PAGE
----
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EServer » Antislavery Literature » Religious Literature » An Oration, Delivered on January 1, 1823 in Bethel Church: On the Abolition of Slave Trade » An Oration, Delivered on January 1, 1823 in Bethel Church: On the Abolition of Slave Trade (XHTML)
Antislavery Poetry from San Francisco

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The Pacific Appeal was the leading African American newspaper on the West Coast during the early 1860s.  A newly-published set of eight antislavery poems from the journal's inaugural 1862 volume captures the sense of expectancy within the African American community for the imminent end of US slavery.  These poems include the work of James Madison Bell, a San Francisco plasterer, brickmason, and poet.  Read more... 
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An Oration, Delivered on January 1, 1823 in Bethel Church: On the Abolition of Slave Trade (XHTML)









ON JANUARY 1, 1823







Abolition of Slave Trade.












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            As this address is likely to come out to public view, I beg leave to make the following observations.  And here I would solicit the exercise of candour and indulgence to the author of this feeble address.  I am sensible that I ventured on no easy task, and it might well have exercised the courage and wisdom of the most aged and experienced speaker to have delivered the truths as I have done, in such a manner as not to expose himself to reproach, on one, or the other quarter.

            What I have believed to be truth in my secret soul, I have avowed openly on the house top, without reserve, and without palliation.  I am well aware that I have not been sufficiently careful to recommend to my hearers, by softening the severity of its aspect.  Occupied wholly with the importance and dignity of the subject, I have neglected to conciliate that esteem for the speaker which is necessary, I believe, to gain the attention of his hearers, being I bent all my strength to enforce what I had to advance, and to be felt as well as heard; I may for aught I know, have been betrayed into a degree of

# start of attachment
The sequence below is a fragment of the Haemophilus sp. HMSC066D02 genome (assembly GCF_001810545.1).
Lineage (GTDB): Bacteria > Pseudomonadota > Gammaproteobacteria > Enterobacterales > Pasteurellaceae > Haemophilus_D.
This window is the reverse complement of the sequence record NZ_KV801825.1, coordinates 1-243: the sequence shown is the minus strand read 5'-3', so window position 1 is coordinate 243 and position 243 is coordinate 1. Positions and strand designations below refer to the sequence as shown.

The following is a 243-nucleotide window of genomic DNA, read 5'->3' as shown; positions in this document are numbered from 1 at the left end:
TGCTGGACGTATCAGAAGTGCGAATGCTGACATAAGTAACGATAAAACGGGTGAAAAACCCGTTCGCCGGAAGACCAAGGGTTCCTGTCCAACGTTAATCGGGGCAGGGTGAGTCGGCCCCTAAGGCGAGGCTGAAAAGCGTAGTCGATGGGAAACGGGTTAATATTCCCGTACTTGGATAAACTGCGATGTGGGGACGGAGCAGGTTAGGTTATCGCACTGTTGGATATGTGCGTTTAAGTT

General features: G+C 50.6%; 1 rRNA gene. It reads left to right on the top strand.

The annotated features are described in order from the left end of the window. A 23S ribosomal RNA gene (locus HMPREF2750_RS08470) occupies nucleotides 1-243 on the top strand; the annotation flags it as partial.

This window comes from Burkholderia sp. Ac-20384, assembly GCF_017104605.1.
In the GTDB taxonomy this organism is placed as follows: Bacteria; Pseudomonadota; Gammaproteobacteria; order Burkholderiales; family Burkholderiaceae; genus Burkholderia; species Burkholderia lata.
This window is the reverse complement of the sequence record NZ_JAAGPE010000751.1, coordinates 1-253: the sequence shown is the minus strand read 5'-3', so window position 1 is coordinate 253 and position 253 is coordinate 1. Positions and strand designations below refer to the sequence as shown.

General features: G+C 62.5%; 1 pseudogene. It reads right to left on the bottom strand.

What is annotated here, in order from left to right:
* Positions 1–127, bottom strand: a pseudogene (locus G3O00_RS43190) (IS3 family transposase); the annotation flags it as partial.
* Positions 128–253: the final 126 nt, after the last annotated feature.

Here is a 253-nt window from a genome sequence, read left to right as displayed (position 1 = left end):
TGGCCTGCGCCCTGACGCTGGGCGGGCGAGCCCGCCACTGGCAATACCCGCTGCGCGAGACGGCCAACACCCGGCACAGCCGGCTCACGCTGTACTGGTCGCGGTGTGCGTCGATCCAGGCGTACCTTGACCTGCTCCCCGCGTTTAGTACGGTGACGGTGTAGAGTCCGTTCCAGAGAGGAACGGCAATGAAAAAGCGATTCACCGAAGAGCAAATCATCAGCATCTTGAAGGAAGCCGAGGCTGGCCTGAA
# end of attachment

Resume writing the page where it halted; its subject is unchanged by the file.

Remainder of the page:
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asperity, but having never before used my pen in this way; I have derived no aid from those decencies of address to which he is accustomed, who is practiced in the habit of writing.

            But before I take my leave, may I not submit to such as are the avowed friends of the Africans, the following enquiries; is it possible that a feeble mote like me can obscure the sun; shall the faults in this call more loudly for censure than the miseries of millions call for your pity and relief; will one truth in this be falsified because it is written by me a person of colour?—I trust not.

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            It is with no small degree of pleasure that I present myself before you this day.  I think you will agree with me, that the most experienced speaker, might justly tremble in addressing you, after the display of talents you have so frequently witnessed on these occasions; together with the short notice I have had to prepare.

            Among the events which frequently appear in the history of nations, to dignify, and adorn their character, and shed over them a ray of genuine greatness and glory; the abolition of the slave trade must be admitted to a conspicuous place.

            What kind of act was it?  I answer, it was one of the purest offerings, ever borned by lawgivers to the altar of Justice.  Yes if I may be allowed the expression, the most acceptable tribute which legislative power could pay at the shrine of mercy.

            Permit me for a moment to examine the origin of African slavery, together with the mighty range of mischief in a moral, and political point of view, and continually resulting from it.  In the fifteenth century, the boldness of enterprise, and improving skill in navigation, among the Portuguese led by accident to the discovery of the continent of Africa.  Gonzales Zarco, Tris-

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tan Vaz, two gentlemen of the house-hold of Henry the 4th were sent out, and instructed by him to endeavor by all means to double cape Bagador, and advance further towards the south.  They pursued the timid mode of coasting, which then prevailed until a sudden squall of wind drove them by accident to see where they discovered an unknown Island; and afterwards returned to Portugal with the news which seemed to open the field of discovery.  The next year another expedition was fitted out in which they discovered the vast continent of Africa.  Instead of extending to the people of that country, the blessings of improved politics, and the comfortable and cheering light of the Christian religion; it has been giving them a monopoly of all the miseries of the world.  Towards the close of the fifteenth century, the Spaniards having taken possession of the West Indies, they encouraged Portuguese traders to bring them slaves from Africa.  The same policy was afterwards pursued by the English, and here began the accursed slave trade.  The arts of slave merchants inflamed the hostility of the various tribes, and increased the frequency of their wars with each other, so that they could enable them to buy the captives of the victors like oxen in the market.  Picture yourselves my brethren, the tender husband and wife, parent, and child, driven away by the scourge of the overseers into hopeless slavery, never to be-